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James Joyce and the Politics of Food
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In Stephen and Bloom at Life's Feast (1984), Lyndsey Tucker notes that Joyce pays close attention to food and digestion, especially in Bloom's gustatory progress through Ulysses.1 A close reading of Joyce's work also reveals characters who restrict their food intake in particular social and political situations, and in doing so, draw complicated connections between food, politics, and gender in Ireland. For instance, within both "The Dead" and A Portrait of the Artist as a Young Man, women refuse food during important holiday dinner scenes; additionally, Stephen Dedalus displays his complex relationship with eating throughout the day in Ulysses, eventually refusing solid food completely. For Dedalus, uncertainties about identity—not just gender, but also Irishness and wholeness—become triggers to his food behaviors. Food refusal in Joyce's work, which culminate in Stephen Dedalus's eventual rejection of solid food in Ulysses, builds upon an Irish historical and cultural tradition of food refusal as a form of political speech and suggests a way to rebuild fractured identity.

The political implications of food in Ireland intensify because starvation, both willing and unwilling, is a recurring theme in Irish history. The longstanding tactic of denial and self-starvation to protest mistreatment or imprisonment adds a local significance to any analysis of ingestion in Irish literature. In The Hunger Artists, Maud Ellmann describes how "Medieval Ireland, like medieval India, had a legal procedure of 'fasting to distrain,' known as troscud, whereby a creditor could fast against a debtor, or a victim of injustice could fast against the person who had injured him."2 Such self-imposed starvation emerged famously in the 1920 death of Terrence McSwiney. In the 1980s, hunger strikes were used again by prisoners in Northern Ireland.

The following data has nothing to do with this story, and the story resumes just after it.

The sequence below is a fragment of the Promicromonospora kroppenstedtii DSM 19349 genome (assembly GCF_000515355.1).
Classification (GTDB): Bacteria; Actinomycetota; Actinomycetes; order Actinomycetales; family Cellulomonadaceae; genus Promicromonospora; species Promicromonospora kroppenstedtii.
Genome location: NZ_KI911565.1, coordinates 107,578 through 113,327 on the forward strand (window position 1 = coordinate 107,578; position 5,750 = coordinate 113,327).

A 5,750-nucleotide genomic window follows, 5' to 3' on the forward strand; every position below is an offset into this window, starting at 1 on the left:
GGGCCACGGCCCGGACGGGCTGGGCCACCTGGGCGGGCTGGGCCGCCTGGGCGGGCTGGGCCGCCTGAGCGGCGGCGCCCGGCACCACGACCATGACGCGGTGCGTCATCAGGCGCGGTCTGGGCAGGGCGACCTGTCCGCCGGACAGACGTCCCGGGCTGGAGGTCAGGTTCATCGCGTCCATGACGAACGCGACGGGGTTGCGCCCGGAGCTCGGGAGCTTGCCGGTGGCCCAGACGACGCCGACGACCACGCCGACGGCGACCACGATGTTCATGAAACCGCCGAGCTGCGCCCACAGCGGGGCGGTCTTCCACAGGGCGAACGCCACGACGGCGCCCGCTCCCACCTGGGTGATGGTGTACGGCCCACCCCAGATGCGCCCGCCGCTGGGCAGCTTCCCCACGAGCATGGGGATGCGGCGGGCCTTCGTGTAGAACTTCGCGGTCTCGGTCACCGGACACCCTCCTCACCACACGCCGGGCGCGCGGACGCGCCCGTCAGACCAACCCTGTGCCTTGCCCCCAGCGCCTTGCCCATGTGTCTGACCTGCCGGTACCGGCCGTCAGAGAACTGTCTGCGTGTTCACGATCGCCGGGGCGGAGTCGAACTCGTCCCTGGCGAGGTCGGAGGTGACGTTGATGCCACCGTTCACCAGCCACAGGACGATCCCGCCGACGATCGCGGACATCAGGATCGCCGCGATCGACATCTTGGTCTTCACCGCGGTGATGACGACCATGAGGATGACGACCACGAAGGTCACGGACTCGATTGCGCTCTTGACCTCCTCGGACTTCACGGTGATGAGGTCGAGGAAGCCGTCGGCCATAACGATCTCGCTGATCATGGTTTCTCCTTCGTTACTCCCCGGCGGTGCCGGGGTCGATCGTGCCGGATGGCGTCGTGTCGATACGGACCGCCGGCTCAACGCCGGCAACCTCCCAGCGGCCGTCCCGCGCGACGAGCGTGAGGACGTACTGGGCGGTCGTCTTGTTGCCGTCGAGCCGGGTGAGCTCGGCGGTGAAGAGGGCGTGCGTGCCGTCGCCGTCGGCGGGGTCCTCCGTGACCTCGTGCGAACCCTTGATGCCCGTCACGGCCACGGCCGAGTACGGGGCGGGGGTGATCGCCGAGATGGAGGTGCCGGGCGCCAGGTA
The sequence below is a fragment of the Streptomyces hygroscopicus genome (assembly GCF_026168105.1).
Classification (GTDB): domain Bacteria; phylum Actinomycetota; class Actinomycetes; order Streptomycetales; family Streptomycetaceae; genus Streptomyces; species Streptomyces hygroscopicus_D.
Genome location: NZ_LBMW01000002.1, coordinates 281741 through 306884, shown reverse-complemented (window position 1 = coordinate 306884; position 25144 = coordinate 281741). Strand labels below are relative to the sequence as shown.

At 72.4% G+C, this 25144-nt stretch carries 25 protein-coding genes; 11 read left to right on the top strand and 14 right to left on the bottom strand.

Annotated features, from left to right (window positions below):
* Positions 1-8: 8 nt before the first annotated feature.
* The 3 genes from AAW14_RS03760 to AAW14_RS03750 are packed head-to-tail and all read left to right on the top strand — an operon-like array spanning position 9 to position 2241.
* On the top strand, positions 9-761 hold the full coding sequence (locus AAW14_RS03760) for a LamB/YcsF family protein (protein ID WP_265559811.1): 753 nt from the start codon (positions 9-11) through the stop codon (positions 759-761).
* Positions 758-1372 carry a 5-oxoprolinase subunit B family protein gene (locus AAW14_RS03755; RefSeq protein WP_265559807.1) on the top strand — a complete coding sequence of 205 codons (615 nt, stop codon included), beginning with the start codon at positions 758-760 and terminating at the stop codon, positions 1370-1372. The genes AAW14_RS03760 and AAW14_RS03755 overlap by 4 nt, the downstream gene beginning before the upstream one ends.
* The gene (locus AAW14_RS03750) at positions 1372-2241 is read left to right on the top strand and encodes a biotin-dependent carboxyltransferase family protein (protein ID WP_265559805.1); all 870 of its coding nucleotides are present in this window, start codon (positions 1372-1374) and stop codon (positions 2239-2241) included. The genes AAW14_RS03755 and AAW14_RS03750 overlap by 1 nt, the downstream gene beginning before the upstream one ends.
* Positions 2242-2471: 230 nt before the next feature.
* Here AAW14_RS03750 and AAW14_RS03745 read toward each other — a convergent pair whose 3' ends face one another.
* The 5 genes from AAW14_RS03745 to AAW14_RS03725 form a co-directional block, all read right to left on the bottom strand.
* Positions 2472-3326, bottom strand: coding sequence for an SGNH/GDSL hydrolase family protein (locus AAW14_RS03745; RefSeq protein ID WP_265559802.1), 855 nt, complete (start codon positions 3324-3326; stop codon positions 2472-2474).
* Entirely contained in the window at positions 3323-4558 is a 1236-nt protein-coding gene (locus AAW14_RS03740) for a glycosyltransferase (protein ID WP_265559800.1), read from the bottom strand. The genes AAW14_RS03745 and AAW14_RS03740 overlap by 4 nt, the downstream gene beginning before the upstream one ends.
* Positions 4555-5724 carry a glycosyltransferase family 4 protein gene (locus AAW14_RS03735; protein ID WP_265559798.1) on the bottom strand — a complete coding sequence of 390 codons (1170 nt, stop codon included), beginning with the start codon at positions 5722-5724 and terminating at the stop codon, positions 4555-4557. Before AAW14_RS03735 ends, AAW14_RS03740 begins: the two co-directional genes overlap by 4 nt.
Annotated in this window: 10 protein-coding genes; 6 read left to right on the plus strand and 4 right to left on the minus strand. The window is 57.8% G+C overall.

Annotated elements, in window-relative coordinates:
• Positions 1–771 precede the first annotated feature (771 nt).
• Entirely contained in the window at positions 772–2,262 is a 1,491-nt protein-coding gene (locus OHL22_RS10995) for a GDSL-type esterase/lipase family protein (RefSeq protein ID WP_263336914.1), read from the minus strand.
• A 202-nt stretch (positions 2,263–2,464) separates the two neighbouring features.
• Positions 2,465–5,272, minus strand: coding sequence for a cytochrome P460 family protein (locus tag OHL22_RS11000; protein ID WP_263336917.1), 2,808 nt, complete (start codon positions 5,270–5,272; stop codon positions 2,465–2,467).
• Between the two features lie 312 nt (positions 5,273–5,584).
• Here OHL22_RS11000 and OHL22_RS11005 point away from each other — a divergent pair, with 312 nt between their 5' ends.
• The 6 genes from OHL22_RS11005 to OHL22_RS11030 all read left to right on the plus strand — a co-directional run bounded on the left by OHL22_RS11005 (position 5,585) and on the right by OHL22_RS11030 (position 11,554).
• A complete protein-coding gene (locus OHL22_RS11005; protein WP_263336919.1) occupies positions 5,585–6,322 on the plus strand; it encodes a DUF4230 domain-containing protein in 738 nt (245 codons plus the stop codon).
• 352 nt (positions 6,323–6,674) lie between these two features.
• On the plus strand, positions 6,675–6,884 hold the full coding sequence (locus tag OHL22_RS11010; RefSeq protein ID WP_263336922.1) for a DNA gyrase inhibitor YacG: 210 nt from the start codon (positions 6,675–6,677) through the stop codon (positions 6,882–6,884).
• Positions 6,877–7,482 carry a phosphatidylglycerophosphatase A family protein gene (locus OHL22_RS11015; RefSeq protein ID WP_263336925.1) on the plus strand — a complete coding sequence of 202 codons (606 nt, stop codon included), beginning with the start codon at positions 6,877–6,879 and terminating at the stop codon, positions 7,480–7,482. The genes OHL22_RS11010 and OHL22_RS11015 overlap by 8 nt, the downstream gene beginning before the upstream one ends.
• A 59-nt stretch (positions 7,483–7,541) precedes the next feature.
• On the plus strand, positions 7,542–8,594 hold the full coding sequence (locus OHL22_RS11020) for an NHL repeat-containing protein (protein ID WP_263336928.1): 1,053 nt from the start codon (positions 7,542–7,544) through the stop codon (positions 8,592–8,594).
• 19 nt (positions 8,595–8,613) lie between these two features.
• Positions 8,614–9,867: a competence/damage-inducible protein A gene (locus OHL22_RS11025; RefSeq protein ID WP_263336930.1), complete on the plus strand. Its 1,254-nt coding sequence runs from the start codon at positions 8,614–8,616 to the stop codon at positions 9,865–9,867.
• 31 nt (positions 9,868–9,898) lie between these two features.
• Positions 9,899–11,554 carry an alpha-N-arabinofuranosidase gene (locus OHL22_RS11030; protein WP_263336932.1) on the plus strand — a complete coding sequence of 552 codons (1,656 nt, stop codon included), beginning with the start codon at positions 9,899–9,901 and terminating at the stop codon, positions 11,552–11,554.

In addition, Irish history interpellates non-chosen starvation in another period. In the wake if the Great Famine of the late 1840s, Irish attitudes about food, land, and bodies were seriously altered. In 1846 the potato blight spread through Ireland to leave potatoes rotting in the fields; central to the nationalist interpretation of the Famine is the assertion that, to compound the difficulty, Anglo-Irish landlords and English businessmen exported food and grains to England, feeding their own nation while letting the Irish starve.3 As a result, "Almost a million people died from starvation and associated disease [typhoid]: and, in the same decade [1840s], one and a half million emigrated."4 An Gorta Mór left a lasting scar on the Irish people and altered their approach to the land and themselves. Declan Kiberd notes that after the 1840s, "'Ireland' had almost ceased to exist in the old Gaelic way: what was left—the remaining voices confirmed this—was a terrifyingly open space, in places and in persons."5 That terrifying void populated by a devastated people whose way of life had been under attack produced ambiguous feelings about identity, and intense opposition to colonial policies. This understanding of famine as a political symbol for English oppression politicized Irish eating behaviors and intensified food as a way to mark identity.

When, in his 1907 lecture "Ireland, Island of Saints and Sages," Joyce speaks about English imperialism and its ill effects on Ireland, he mentions two specific historical circumstances. He complains that "Ireland is poor because English laws ruined the industries of the country . . . because, in the years in which the potato crop failed, the negligence of the English government left the flower of the people to die of hunger."6 Here, Joyce identifies the famine as a political as well as a botanical occurrence. Starvation, then, becomes a metaphor for English colonial behavior and the encounter with Famine subtly shapes all discourse on food that follow. As June Dwyer claims, the "dissonance at the Morkan sisters' party and the disunity at the Dedaluses' Christmas dinner open up another way for the Irish to receive the famine and to counter the country's inept moves toward a new national identity."7 Dwyer notices the connections between famine, mealtimes, and identity in the earlier fiction. Bonnie Roos further suggests that "trying to read Ulysses without reference to the Irish Potato famine is to miss this 'All important' key."8 Traces of...



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